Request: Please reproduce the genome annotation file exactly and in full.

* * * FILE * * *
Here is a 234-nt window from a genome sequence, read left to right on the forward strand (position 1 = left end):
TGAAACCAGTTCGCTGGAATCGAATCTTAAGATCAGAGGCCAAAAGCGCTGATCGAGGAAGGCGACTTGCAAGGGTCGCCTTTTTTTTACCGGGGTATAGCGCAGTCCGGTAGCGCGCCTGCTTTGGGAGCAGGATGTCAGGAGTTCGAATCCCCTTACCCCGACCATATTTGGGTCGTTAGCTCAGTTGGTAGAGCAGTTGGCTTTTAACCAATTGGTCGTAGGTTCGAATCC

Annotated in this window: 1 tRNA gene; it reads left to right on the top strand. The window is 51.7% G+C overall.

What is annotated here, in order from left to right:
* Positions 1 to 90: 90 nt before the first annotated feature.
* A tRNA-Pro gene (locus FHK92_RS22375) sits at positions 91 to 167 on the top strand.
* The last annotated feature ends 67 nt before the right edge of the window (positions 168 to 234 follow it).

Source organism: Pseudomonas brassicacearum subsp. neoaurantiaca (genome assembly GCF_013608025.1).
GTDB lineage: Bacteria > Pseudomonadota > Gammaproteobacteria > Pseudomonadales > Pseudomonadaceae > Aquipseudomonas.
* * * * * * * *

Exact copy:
Here is a 234-nt window from a genome sequence, read left to right on the forward strand (position 1 = left end):
TGAAACCAGTTCGCTGGAATCGAATCTTAAGATCAGAGGCCAAAAGCGCTGATCGAGGAAGGCGACTTGCAAGGGTCGCCTTTTTTTTACCGGGGTATAGCGCAGTCCGGTAGCGCGCCTGCTTTGGGAGCAGGATGTCAGGAGTTCGAATCCCCTTACCCCGACCATATTTGGGTCGTTAGCTCAGTTGGTAGAGCAGTTGGCTTTTAACCAATTGGTCGTAGGTTCGAATCC

Annotated in this window: 1 tRNA gene; it reads left to right on the top strand. The window is 51.7% G+C overall.

What is annotated here, in order from left to right:
* Positions 1 to 90: 90 nt before the first annotated feature.
* A tRNA-Pro gene (locus FHK92_RS22375) sits at positions 91 to 167 on the top strand.
* The last annotated feature ends 67 nt before the right edge of the window (positions 168 to 234 follow it).

Source organism: Pseudomonas brassicacearum subsp. neoaurantiaca (genome assembly GCF_013608025.1).
GTDB lineage: Bacteria > Pseudomonadota > Gammaproteobacteria > Pseudomonadales > Pseudomonadaceae > Aquipseudomonas.